Opening the iTunes Store.If iTunes doesn’t open, click the iTunes icon in your Dock or on your Windows desktop.Progress Indicator
Opening the iBooks Store.If iBooks doesn't open, click the iBooks app in your Dock.Progress Indicator

iTunes is the world's easiest way to organize and add to your digital media collection.

We are unable to find iTunes on your computer. To preview and buy music from The Song Is You by Ed Reed, download iTunes now.

Do you already have iTunes? Click I Have iTunes to open it now.

I Have iTunes Free Download
iTunes for Mac + PC

The Song Is You

Open iTunes to preview, buy and download music.

Album Review

At age 79, San Francisco based vocalist Ed Reed presents only his second recording as a leader and his follow-up to his 2007 debut CD Ed Reed Sings Love Stories. A softie at heart, preferring ballads and midtempo swingers and standards, Reed's pipes come close to the velvety croon of Nat King Cole, with a slight swagger reminiscent of fellow West Coaster Ernie Andrews, and staggered phrasings similar to Carmen McRae. The multi-instrumentalist Peck Allmond leads the backup band with notables as guitarist Jamie Fox and especially pianist Gary Fisher, who acts as a co-music director on these studio dates. Reed is an effortless, pleasurable, in many ways perfect vocalist who neither challenges the written lyric nor embellishes upon it, but adds big-time soul flavoring and a heart to match. A troubadour, romantic, and heartstrings puller to his core, Reed shines on such slower numbers as the lesser known Duke Ellington/Johnny Hodges song "It Shouldn't Happen to a Dream" with violin lead from Russell George, the more bluesy Ellington number "All Too Soon" or the nicely rendered "It Never Entered My Mind." You hear the entire ensemble of Allmond only rarely, but they shine on the energetic "The Song Is You" with Allmond's flute and George's violin most prevalent. Reed is naturally downhearted on "I'm Through with Love," traipses in a light Latin mood with Allmond's flute for yet another Ellington evergreen "Don't You Know I Care," and sidles up to Fox for a typical "Here's to Life." On Harold Arlen and Truman Capote's "Don't Like Goodbyes," Allmond plays trumpet — perhaps his best instrument — as you really hear the over pronounced and effective phrasings that made McRae's singing so endearing. Not that he's effeminate by any means, as Reed stands up on the swinger "Lucky to Be Me." A really good effort, long overdue and comparable to any male singer on the current scene, this CD is easily recommended for those who want to hear someone who has lived life, and can tell you its many stories. ~ Michael G. Nastos, Rovi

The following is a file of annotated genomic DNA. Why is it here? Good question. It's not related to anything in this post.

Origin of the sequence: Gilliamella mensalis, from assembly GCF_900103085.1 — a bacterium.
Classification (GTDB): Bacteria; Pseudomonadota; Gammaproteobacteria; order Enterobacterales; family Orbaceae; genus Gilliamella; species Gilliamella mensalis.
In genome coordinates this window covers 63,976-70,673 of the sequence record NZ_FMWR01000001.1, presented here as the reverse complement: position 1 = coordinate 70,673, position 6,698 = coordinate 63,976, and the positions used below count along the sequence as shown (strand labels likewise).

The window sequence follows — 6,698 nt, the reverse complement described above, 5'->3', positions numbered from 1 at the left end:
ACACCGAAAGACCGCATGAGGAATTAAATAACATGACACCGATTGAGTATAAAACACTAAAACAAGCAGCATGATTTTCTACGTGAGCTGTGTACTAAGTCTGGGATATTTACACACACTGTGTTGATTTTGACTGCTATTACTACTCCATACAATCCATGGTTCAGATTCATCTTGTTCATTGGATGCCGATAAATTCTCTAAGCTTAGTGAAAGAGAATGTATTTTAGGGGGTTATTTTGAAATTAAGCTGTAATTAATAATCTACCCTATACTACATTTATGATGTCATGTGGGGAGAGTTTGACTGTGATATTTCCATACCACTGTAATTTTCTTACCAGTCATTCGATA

Born: 02 February 1929 in Cleveland, OH

Genre: Jazz

Years Active:

Jazz vocalist and life survivor Ed Reed spent his childhood growing up in Watts, CA in the 1930s and '40s where he picked up a few singing tricks from jazz great Charles Mingus who occasionally minded his sister's children in the house across the street from where Reed lived. Reed left high school without graduating and enlisted in the U.S. Army. While serving, he developed a serious heroin addiction, which in turn led to four stints in San Quentin and Folsom prisons (during one incarceration he...
Full bio
The Song Is You, Ed Reed
View In iTunes
  • 8,99 €
  • Genres: Jazz, Music, Pop
  • Released: 04 June 2008

Customer Ratings

0 0 0 We have not received enough ratings to display an average for this album.